Using the food charts  
  Important basics  
  Fat-soluble vitamins  
Water-soluble vitamins  
  Elements
  Others  

 

- Elements -

35: IODINE

Our bodies must have an adequate intake of iodine to form the hormones produced by the thyroid gland. These hormones regulate our bodies' metabolic rate. If the dietary level of iodine is inadequate, the gland, which is in the neck, swells and produces goitre. Unless treated, this condition can cause mental retardation and stunted growth in children, and hair loss, slowed reflexes, dry, coarse skin and other effects in adults. Foods produced in regions where soils are low in iodine, such as Tasmania in Australia, the Thames Valley in the U.K., and the north-west region of the U.S.A., are deficient in this element. Goitre caused by iodine deficiency can be prevented by supplementing the diet with added iodine. This is commonly done by adding sodium iodide to table salt to produce iodized salt. For some people, iodized salt can be an important source of iodine, and a change to a low-salt diet should make allowance for the decrease in iodine intake. Some foods, such as cabbage, sprouts and other brassicas contain natural anti-thyroid substances. In circumstances where both large quantities of these foods are eaten and the levels of dietary iodine are marginal, goitre could develop.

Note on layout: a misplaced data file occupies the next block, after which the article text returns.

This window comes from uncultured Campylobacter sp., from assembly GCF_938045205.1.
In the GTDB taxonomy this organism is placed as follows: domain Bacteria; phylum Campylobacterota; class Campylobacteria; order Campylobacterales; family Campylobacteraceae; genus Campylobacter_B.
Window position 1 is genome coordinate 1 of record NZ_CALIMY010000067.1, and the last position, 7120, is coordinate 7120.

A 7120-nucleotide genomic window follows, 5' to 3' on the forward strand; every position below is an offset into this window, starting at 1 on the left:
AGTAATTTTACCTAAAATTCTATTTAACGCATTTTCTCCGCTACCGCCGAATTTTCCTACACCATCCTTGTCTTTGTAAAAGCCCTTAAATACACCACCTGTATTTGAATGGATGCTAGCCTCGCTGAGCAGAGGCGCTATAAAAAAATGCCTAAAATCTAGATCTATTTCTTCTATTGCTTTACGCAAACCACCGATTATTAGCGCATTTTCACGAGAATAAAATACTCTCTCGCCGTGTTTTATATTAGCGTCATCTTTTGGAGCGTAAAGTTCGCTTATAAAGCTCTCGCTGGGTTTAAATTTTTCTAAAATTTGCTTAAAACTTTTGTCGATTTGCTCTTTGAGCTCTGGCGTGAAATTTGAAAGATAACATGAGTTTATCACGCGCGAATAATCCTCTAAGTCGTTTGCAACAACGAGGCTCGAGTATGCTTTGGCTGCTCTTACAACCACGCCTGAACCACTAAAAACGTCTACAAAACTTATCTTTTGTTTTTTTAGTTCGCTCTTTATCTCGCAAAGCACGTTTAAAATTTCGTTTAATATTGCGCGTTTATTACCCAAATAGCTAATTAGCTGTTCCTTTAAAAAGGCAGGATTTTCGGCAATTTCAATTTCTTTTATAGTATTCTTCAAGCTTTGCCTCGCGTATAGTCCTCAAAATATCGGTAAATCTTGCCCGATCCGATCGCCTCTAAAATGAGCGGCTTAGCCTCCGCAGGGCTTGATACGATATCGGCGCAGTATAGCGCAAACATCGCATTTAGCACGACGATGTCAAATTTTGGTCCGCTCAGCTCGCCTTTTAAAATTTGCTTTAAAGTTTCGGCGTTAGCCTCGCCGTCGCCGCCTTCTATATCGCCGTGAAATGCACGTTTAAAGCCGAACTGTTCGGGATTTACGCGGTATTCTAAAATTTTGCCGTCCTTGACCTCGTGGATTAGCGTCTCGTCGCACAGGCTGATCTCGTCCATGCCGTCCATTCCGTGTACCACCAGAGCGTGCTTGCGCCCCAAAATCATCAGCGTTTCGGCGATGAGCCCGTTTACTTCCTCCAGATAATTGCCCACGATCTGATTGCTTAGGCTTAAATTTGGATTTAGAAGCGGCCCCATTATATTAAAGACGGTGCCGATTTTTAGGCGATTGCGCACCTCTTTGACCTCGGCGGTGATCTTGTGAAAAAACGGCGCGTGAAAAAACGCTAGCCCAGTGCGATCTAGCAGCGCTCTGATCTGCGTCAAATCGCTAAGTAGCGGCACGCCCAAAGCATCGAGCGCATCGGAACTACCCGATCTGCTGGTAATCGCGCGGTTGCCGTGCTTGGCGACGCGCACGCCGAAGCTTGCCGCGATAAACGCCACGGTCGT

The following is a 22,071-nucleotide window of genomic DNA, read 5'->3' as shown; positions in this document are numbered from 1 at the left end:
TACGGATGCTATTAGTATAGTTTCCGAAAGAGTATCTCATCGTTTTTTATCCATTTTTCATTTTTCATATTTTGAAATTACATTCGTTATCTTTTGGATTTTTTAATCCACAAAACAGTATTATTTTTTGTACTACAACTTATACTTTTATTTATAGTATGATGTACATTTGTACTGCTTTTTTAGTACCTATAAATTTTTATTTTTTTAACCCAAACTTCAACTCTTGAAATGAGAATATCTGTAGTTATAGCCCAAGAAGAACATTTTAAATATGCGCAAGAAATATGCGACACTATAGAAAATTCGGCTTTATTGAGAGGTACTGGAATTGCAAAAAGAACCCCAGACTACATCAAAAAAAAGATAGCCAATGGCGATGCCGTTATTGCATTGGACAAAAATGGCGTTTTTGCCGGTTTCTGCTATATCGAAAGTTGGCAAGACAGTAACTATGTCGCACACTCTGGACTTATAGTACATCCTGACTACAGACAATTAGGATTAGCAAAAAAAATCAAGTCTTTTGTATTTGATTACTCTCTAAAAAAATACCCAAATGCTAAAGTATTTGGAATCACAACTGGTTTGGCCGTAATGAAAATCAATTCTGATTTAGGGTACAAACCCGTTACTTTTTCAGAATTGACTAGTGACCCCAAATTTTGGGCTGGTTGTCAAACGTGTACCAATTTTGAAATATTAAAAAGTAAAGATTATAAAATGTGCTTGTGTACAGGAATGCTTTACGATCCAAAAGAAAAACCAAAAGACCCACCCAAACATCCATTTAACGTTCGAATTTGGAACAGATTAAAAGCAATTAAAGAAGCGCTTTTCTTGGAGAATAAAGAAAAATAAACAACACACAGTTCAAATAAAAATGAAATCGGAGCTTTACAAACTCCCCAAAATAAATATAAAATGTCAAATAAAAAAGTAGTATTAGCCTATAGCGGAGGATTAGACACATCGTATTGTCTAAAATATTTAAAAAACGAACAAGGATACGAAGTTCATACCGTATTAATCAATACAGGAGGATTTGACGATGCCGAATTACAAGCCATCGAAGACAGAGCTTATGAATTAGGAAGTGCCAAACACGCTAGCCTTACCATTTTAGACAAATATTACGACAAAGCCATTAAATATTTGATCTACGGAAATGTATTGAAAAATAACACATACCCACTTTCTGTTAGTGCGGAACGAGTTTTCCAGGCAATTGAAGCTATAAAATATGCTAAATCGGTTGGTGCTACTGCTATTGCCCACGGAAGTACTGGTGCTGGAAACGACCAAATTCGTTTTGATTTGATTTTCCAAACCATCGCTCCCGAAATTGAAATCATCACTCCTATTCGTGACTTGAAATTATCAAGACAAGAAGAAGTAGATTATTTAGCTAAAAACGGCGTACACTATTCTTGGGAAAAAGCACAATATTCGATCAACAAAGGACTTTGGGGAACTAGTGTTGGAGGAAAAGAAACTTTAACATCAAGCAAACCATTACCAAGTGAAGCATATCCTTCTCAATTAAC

IODINE INTAKE

Excessive amounts of iodine can also lead to goitre. This has occurred where foods, such as seaweeds, which are rich in iodine, are commonly eaten. Although excessive iodine intake is not common, it should be noted that, in addition to food, many cough medicines and milk contaminated with an iodine containing sanitizing agent also contribute to iodine intake. But it is unlikely that any harmful effects would occur with habitual intakes up to 300 micrograms per day.

Recommended daily dietary intake of iodine (Australia):
Infants:

Children:

Adult men:

Adult women:

Pregnancy:

Lactation:

50-60 micrograms

70-150 micrograms

150 micrograms

120 micrograms

150 micrograms

200 micrograms


IODINE RDI:

 

FIGURE 52: IODINE CONTENT OF SOME FOODS

  FOOD   IODINE CONTENT
  (micrograms per 100 grams of food)
Salt (iodized)
Seafood
Vegetables
Meat
Eggs
Dairy products
Bread and cereals
Fruits
3000
66
32
26
26
13
10
4

 

Elements
- Sodium
- Potassium
- Calcium
- Magnesium
- Iron
- Phosporus
- Sulphur
- Chlorine
- Copper
- Zinc
Iodine
- Fluorine
- Chromium
- Manganese
- Selenium
- Cobalt
- Molybdenum
- Nickel
- Tin
- Silicon
- Vanadium
- Cadmium

Also on this page:

-  Iodine intake
-  Iodine RDI
-  Figure 52: Iodine
   content of some food

 

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